The panel, Personal Journeys to Becoming Global Health Champions at the 2013 GBC Health Conference. Pictured (from left to right): Barbara Bush, William H. Roedy, Huma Abbasi, Gib Bulloch and Bill Martin. Photo courtesy of Whitney Kidder/GBC Health.
What does it take to ignite the health leader within?
That was the topic of an insightful panel discussion sponsored by Rabin Martin at the 2013 GBC Health Conference, which was held in New York, NY, May 15-17.
The session featured personal testimonials from an all-star group of panelists, which followed a moving introduction by Rabin Martin President & CEO Bill Martin, who told the audience about his experience losing a boyfriend to the HIV/AIDS epidemic. Martin described this experience as his inspiration for working in the public health field.
Barbara Bush, the CEO and Co-Founder of Global Health Corps, talked about her personal experience as a college student, traveling to Africa to launch PEPFAR with her parents, then-President George W. Bush and First Lady Barbara Bush, experiencing “the overwhelming feeling of thousands of people in streets” in desperate need of treatment and realizing then where her future lay.
Now in its fourth year, Global Health Corps taps into the “huge desire of young people to get involved” in global health. “It’s a great time to be working in global health,” she said.
William H. Roedy, a GBC Health Board member and the former President of MTV Networks International, described his personal motivation as dating to the early years of the HIV/AIDS epidemic, a time when he worked in the creative community and Los Angeles and saw first-hand what the disease was doing.
Making the connection to MTV – which at the time was transforming music and television – made sense given the overlap between the age of newly infected people and MTV’s viewership. He then realized the need to “deliver the network” as a platform for messages about HIV prevention and stigma reduction – messages which he said have now been woven into MTV programming at all levels.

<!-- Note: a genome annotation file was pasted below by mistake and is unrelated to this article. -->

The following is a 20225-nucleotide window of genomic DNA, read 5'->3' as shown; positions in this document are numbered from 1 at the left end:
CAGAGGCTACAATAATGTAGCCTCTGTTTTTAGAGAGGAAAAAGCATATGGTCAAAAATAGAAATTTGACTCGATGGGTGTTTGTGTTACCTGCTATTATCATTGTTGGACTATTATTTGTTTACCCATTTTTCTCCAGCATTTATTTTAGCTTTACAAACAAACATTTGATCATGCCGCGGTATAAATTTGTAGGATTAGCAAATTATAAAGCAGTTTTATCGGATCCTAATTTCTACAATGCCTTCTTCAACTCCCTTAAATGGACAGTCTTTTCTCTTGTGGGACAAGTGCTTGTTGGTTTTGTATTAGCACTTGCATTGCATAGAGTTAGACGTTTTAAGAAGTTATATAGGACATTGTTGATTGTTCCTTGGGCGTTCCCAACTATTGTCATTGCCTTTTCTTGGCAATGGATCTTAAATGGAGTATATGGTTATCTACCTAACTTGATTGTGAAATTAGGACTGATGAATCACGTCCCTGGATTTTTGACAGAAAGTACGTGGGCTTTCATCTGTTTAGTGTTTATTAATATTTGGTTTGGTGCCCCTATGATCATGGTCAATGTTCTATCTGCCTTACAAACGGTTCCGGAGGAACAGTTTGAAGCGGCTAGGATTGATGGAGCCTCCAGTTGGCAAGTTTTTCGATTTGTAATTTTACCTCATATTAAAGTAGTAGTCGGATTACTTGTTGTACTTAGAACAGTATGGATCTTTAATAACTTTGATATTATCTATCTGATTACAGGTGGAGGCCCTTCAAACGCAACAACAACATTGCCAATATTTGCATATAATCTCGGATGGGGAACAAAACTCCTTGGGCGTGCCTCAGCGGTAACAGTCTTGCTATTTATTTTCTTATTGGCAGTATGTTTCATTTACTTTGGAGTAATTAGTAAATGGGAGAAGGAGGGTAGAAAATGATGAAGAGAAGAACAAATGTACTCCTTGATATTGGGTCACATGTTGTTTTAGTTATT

Roedy summarized his view by saying simply, “Doing ‘good’ is good for business, good for your brand.”
Huma Abbasi, the Chief Medical Officer at the global oil and gas company Chevron, talked about the potential for making change on a large scale by leveraging the scale of leading companies. “I was satisfied as a clinician,” she said, but realized that she was able to make “impact at a larger scale” by changing how her company engaged in health.
“Chevron is not a health company but it makes so much sense to invest in health, creating healthy employees and communities from San Francisco to Sub-Saharan Africa,” she said. Abbasi noted that the company’s focus has “slowly and gradually” expanded beyond HIV/AIDS to NCDs (non-communicable diseases).
Gib Bulloch, the Founder and Executive Director at Accenture’s Development Partnerships unit, talked about his experience doing relief work in Macedonia after the crisis a decade ago, finding himself deeply satisfied by the work despite a steep salary reduction. When he returned to the world of traditional business consulting, he was determined to establish a new way of doing business.
“I realized how much more Accenture could do, and wondered: Could we actually industrialize this?” he said. Bulloch described building the business case for a new model that would focus on the “convergence” of interests between his company’s commercial clients and NGOs.
“Businesses are development actors,” he said, and need to start thinking about working in a “marketplace for outcomes” in health, carbon reduction and poverty.